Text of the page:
Sound the Shofar
Sound the Shofar
According to the Talmud, the ritual commandment to hear the sound of the shofar on Rosh Hashanah can be fulfilled using a shofar made from an antelope, gazelle, goat, mountain goat, or ram (RH 27a). All of these are kosher animals that have horns with removable cartilage. This second feature is important because a shofar must be hollow, since it is derived from the word “shefoferet” meaning “tube.” The Talmud explicitly forbids using a cow’s horn because it is known as a “keren,” not a “shofar,” adding that it is forbidden because our advocate on Rosh Hashanah should not be a reminder of the Golden Calf, our great sin and accuser. We do not want our past transgressions to bias God against forgiving our current sins (“the accuser may not act as defender”; RH 26a). The Rabbis strongly recommended the use of a ram’s horn as a shofar because of its association with the story of the Akedah (see p. 194) (RH 16a). A ram’s horn is also desirable because it is curved, which is symbolic of our bowing in submission to God’s will (RH 26b). The shofar may not be painted but may be covered with gold, as long as its tone is unchanged and the mouthpiece stays natural. It is permitted to pour water, wine, or vinegar into the ram’s horn on Rosh Hashanah to make a clear sound, because this is not considered to be “repairing,” which is forbidden on a festival.
Since biblical times, the shofar has been associated with messianic redemption. According to the Midrash, the left horn of the ram that Abraham sacrificed instead of Isaac was sounded on Mount Sinai, while the right will be blown “in a time to come at the assembling of the dispersed” (PdRE 31). Isaiah (27:13) prophesied: “And in that day a great ram’s horn shall be sounded; and they who were lost in the land of Assyria and they who were dispersed in the land of Egypt, shall come and worship the Lord on the holy mountain in Jerusalem.” In addition to the traditional belief that the shofar will announce the resurrection of the dead, according to a medieval legend Elijah will blow the shofar three days before the arrival of the Messiah.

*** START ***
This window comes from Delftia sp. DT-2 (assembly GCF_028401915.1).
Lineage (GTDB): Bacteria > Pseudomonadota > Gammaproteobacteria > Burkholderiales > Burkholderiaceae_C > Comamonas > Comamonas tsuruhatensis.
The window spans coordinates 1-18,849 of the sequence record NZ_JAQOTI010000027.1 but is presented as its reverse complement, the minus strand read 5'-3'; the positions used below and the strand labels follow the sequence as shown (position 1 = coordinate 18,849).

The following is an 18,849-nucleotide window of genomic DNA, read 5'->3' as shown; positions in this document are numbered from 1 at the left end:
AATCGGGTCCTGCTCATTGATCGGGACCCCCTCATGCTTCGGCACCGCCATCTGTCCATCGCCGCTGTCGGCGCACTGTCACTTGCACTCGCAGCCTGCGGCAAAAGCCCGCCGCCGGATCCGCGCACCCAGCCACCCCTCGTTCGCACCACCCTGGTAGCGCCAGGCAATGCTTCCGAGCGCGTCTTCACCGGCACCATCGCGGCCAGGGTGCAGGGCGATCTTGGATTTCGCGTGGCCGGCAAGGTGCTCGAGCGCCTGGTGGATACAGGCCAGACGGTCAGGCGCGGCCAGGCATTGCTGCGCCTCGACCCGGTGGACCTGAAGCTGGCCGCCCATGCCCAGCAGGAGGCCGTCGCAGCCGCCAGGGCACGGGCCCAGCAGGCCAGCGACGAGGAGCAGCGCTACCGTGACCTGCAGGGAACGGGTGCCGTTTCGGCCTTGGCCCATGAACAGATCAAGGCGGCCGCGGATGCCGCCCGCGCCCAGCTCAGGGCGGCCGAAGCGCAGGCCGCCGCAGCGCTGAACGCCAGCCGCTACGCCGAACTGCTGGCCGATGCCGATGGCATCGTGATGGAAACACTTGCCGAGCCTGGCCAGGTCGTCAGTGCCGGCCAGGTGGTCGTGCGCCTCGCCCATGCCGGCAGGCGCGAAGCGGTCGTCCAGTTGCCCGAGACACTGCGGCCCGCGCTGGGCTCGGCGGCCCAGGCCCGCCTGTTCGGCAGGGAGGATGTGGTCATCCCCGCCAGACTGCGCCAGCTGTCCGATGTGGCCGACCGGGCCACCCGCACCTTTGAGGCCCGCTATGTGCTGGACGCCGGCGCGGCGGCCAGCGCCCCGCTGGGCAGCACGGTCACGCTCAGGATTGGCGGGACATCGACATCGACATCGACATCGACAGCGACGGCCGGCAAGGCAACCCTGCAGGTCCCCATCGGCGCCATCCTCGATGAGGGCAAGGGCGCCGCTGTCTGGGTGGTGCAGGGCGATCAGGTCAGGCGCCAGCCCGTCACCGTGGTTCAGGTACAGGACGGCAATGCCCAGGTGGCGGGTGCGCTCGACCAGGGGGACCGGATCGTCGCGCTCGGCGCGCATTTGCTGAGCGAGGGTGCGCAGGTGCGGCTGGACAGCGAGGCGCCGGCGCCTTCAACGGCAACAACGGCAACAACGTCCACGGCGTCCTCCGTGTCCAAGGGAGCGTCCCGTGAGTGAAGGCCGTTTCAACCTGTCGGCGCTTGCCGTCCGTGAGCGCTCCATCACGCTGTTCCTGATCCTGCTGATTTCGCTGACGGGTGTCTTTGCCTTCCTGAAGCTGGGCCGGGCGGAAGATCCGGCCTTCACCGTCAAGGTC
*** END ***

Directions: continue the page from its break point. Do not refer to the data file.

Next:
Tekiah, shevarim teruah, tekiah
Tekiah, shevarim, tekiah
Tekiah, teruah, tekiah
In the 10th century, Saadiah Gaon offered 10 reasons for sounding the shofar. In addition to ones already mentioned, he suggested the following:
• To announce the beginning of the period of repentance and to warn people against transgressing.
• To remind us of the warnings of the prophets, who raised their voices like the shofar to touch our consciences.
• To remind us of the alarms of battle that accompanied the destruction of the Temple.
• To cause us to be in awe and do the will of God, for as Amos (3:6) asked, “When a ram’s horn is sounded in a town, do the people not tremble?”
• To remind us of the great Day of Judgment, when the horn will be sounded as a summons to the heavenly court (Zeph. 1:16).
• To remind us that the shofar will herald the ingathering of Israel’s scattered remnants to return to the Holy Land in the Messianic Age (Isa. 27:13).
• To remind us of the revival of the dead.
Maimonides stated that the act of blowing the shofar is the equivalent of an alarm clock, rousing us from our spiritual slumber with a call to examine our deeds, return in repentance, and remember God our Creator.
Later interpretations in the Hasidic tradition include considering the shofar as a “prayer without words,” the highest form of prayer, and the concept that within each of us is a little shofar that needs to be blown (especially the broken-noted shevarim) to penetrate deeply into our hearts and lead to serious repentance.